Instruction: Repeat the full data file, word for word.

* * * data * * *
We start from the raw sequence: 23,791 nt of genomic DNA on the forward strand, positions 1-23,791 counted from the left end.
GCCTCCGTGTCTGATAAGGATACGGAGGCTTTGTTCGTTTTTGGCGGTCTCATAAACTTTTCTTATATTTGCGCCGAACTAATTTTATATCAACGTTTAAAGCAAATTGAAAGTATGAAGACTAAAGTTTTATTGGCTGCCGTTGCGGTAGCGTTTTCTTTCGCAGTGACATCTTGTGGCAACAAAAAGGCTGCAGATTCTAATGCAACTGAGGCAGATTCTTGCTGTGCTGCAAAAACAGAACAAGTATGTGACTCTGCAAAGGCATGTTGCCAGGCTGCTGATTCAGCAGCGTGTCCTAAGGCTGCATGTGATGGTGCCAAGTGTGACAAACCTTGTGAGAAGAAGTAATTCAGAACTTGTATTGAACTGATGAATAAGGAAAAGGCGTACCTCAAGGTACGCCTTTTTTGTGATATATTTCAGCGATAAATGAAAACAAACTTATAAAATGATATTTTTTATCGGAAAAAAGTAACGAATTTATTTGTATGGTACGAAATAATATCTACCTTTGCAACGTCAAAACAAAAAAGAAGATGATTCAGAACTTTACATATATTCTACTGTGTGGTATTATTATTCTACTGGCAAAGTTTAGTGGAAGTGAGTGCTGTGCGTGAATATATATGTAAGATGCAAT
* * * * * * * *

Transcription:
We start from the raw sequence: 23,791 nt of genomic DNA on the forward strand, positions 1-23,791 counted from the left end.
GCCTCCGTGTCTGATAAGGATACGGAGGCTTTGTTCGTTTTTGGCGGTCTCATAAACTTTTCTTATATTTGCGCCGAACTAATTTTATATCAACGTTTAAAGCAAATTGAAAGTATGAAGACTAAAGTTTTATTGGCTGCCGTTGCGGTAGCGTTTTCTTTCGCAGTGACATCTTGTGGCAACAAAAAGGCTGCAGATTCTAATGCAACTGAGGCAGATTCTTGCTGTGCTGCAAAAACAGAACAAGTATGTGACTCTGCAAAGGCATGTTGCCAGGCTGCTGATTCAGCAGCGTGTCCTAAGGCTGCATGTGATGGTGCCAAGTGTGACAAACCTTGTGAGAAGAAGTAATTCAGAACTTGTATTGAACTGATGAATAAGGAAAAGGCGTACCTCAAGGTACGCCTTTTTTGTGATATATTTCAGCGATAAATGAAAACAAACTTATAAAATGATATTTTTTATCGGAAAAAAGTAACGAATTTATTTGTATGGTACGAAATAATATCTACCTTTGCAACGTCAAAACAAAAAAGAAGATGATTCAGAACTTTACATATATTCTACTGTGTGGTATTATTATTCTACTGGCAAAGTTTAGTGGAAGTGAGTGCTGTGCGTGAATATATATGTAAGATGCAAT